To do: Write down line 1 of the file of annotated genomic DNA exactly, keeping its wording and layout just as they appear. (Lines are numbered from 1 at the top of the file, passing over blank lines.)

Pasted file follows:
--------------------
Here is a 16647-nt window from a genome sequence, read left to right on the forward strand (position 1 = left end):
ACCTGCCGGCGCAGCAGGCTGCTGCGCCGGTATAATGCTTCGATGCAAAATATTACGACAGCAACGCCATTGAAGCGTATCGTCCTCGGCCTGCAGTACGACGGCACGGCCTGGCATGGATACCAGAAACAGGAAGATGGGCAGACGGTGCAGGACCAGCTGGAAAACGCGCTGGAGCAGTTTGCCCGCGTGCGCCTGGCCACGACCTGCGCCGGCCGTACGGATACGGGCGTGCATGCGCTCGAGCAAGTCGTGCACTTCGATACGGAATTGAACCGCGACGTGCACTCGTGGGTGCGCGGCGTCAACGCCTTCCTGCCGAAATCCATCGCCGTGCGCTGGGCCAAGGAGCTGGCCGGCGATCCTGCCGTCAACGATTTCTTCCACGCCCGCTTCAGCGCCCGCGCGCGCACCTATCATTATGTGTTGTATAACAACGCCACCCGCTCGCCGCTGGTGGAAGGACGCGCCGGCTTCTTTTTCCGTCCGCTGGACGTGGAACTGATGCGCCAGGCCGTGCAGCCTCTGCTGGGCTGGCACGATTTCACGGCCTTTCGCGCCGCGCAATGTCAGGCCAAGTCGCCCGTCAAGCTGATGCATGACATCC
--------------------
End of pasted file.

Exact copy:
Here is a 16647-nt window from a genome sequence, read left to right on the forward strand (position 1 = left end):